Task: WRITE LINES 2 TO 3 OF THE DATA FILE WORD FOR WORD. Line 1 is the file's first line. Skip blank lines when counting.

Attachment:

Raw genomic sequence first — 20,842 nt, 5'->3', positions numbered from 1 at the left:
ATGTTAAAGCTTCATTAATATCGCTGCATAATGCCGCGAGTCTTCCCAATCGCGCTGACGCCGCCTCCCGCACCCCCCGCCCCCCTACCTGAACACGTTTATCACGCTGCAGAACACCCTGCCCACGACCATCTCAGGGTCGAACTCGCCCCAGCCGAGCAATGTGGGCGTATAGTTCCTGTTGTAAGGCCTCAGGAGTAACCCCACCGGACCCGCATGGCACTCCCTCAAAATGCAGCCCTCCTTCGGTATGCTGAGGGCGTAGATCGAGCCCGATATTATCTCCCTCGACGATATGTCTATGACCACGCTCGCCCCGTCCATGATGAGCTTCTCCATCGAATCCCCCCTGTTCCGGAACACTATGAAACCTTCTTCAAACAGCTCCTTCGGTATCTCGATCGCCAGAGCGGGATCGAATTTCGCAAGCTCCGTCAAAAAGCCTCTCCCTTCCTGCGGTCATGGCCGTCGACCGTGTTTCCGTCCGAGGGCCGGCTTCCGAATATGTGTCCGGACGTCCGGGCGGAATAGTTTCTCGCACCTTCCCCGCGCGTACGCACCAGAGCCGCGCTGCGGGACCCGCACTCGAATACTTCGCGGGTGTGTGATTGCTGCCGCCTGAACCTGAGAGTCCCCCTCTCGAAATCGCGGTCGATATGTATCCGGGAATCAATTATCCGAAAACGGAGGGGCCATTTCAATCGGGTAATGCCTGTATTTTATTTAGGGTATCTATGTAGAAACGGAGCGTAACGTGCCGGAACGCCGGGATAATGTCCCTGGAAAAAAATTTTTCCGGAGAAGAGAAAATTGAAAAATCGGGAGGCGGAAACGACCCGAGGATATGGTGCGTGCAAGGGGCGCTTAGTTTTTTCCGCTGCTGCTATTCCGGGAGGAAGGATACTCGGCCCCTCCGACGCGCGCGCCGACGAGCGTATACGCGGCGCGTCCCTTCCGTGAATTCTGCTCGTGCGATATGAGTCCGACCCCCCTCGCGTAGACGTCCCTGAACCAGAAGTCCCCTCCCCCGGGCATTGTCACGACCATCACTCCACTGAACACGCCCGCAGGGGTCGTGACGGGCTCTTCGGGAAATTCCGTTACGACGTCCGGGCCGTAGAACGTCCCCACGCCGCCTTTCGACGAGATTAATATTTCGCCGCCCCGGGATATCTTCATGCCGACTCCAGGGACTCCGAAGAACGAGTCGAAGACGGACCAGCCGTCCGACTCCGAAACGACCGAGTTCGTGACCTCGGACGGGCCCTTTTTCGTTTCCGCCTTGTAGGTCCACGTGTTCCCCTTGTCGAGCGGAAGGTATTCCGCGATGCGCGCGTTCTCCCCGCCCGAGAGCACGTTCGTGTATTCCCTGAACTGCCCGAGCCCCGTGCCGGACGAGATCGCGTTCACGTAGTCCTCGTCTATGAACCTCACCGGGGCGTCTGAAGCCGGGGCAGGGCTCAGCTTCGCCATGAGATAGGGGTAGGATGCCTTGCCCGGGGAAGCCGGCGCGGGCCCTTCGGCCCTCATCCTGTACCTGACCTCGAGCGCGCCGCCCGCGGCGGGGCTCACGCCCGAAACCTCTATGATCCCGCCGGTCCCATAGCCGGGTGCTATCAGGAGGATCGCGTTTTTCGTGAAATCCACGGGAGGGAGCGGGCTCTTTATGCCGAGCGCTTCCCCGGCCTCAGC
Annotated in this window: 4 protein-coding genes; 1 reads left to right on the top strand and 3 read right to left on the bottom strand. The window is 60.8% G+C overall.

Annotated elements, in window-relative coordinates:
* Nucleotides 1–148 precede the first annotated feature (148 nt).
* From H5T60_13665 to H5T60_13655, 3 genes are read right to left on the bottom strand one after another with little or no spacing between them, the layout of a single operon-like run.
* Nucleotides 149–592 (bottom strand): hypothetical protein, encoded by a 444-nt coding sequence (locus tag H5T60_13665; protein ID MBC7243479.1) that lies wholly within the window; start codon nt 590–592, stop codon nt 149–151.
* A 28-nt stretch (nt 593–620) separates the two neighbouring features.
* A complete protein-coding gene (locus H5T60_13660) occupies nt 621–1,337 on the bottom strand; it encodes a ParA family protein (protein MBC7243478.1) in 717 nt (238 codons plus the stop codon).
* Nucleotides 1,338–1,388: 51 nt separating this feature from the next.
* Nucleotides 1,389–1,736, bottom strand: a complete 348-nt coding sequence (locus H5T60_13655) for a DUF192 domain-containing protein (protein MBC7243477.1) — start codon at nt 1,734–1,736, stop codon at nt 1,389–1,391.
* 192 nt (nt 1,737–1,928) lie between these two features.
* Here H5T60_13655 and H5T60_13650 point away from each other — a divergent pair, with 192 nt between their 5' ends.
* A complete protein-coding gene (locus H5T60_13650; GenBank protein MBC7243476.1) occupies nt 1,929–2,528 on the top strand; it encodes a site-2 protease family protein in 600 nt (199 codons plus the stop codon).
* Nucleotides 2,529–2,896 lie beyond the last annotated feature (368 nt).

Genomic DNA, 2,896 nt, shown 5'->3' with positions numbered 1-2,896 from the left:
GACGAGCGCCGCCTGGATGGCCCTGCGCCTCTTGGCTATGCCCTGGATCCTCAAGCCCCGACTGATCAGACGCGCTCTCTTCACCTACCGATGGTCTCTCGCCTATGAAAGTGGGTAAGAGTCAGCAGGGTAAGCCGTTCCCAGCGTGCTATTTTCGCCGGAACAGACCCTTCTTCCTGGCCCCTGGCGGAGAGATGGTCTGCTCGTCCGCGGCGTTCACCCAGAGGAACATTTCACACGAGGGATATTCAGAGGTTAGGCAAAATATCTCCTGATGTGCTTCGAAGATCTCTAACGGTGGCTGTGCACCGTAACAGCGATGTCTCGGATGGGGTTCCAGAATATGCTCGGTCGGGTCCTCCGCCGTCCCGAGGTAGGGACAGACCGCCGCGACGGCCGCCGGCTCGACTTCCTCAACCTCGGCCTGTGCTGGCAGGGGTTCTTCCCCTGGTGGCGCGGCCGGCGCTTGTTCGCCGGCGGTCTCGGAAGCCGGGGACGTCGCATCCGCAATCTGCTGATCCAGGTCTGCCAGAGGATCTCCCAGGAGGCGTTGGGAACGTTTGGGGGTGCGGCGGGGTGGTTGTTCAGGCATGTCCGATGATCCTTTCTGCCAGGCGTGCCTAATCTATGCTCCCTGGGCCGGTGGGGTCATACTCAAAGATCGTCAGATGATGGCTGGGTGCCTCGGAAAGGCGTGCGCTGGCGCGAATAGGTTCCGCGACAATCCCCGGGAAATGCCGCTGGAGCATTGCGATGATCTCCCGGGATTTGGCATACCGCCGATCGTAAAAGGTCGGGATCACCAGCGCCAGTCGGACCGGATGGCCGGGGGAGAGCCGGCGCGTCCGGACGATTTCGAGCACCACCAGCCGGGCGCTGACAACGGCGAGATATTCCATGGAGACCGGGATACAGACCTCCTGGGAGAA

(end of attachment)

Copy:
ATGTTAAAGCTTCATTAATATCGCTGCATAATGCCGCGAGTCTTCCCAATCGCGCTGACGCCGCCTCCCGCACCCCCCGCCCCCCTACCTGAACACGTTTATCACGCTGCAGAACACCCTGCCCACGACCATCTCAGGGTCGAACTCGCCCCAGCCGAGCAATGTGGGCGTATAGTTCCTGTTGTAAGGCCTCAGGAGTAACCCCACCGGACCCGCATGGCACTCCCTCAAAATGCAGCCCTCCTTCGGTATGCTGAGGGCGTAGATCGAGCCCGATATTATCTCCCTCGACGATATGTCTATGACCACGCTCGCCCCGTCCATGATGAGCTTCTCCATCGAATCCCCCCTGTTCCGGAACACTATGAAACCTTCTTCAAACAGCTCCTTCGGTATCTCGATCGCCAGAGCGGGATCGAATTTCGCAAGCTCCGTCAAAAAGCCTCTCCCTTCCTGCGGTCATGGCCGTCGACCGTGTTTCCGTCCGAGGGCCGGCTTCCGAATATGTGTCCGGACGTCCGGGCGGAATAGTTTCTCGCACCTTCCCCGCGCGTACGCACCAGAGCCGCGCTGCGGGACCCGCACTCGAATACTTCGCGGGTGTGTGATTGCTGCCGCCTGAACCTGAGAGTCCCCCTCTCGAAATCGCGGTCGATATGTATCCGGGAATCAATTATCCGAAAACGGAGGGGCCATTTCAATCGGGTAATGCCTGTATTTTATTTAGGGTATCTATGTAGAAACGGAGCGTAACGTGCCGGAACGCCGGGATAATGTCCCTGGAAAAAAATTTTTCCGGAGAAGAGAAAATTGAAAAATCGGGAGGCGGAAACGACCCGAGGATATGGTGCGTGCAAGGGGCGCTTAGTTTTTTCCGCTGCTGCTATTCCGGGAGGAAGGATACTCGGCCCCTCCGACGCGCGCGCCGACGAGCGTATACGCGGCGCGTCCCTTCCGTGAATTCTGCTCGTGCGATATGAGTCCGACCCCCCTCGCGTAGACGTCCCTGAACCAGAAGTCCCCTCCCCCGGGCATTGTCACGACCATCACTCCACTGAACACGCCCGCAGGGGTCGTGACGGGCTCTTCGGGAAATTCCGTTACGACGTCCGGGCCGTAGAACGTCCCCACGCCGCCTTTCGACGAGATTAATATTTCGCCGCCCCGGGATATCTTCATGCCGACTCCAGGGACTCCGAAGAACGAGTCGAAGACGGACCAGCCGTCCGACTCCGAAACGACCGAGTTCGTGACCTCGGACGGGCCCTTTTTCGTTTCCGCCTTGTAGGTCCACGTGTTCCCCTTGTCGAGCGGAAGGTATTCCGCGATGCGCGCGTTCTCCCCGCCCGAGAGCACGTTCGTGTATTCCCTGAACTGCCCGAGCCCCGTGCCGGACGAGATCGCGTTCACGTAGTCCTCGTCTATGAACCTCACCGGGGCGTCTGAAGCCGGGGCAGGGCTCAGCTTCGCCATGAGATAGGGGTAGGATGCCTTGCCCGGGGAAGCCGGCGCGGGCCCTTCGGCCCTCATCCTGTACCTGACCTCGAGCGCGCCGCCCGCGGCGGGGCTCACGCCCGAAACCTCTATGATCCCGCCGGTCCCATAGCCGGGTGCTATCAGGAGGATCGCGTTTTTCGTGAAATCCACGGGAGGGAGCGGGCTCTTTATGCCGAGCGCTTCCCCGGCCTCAGC
Annotated in this window: 4 protein-coding genes; 1 reads left to right on the top strand and 3 read right to left on the bottom strand. The window is 60.8% G+C overall.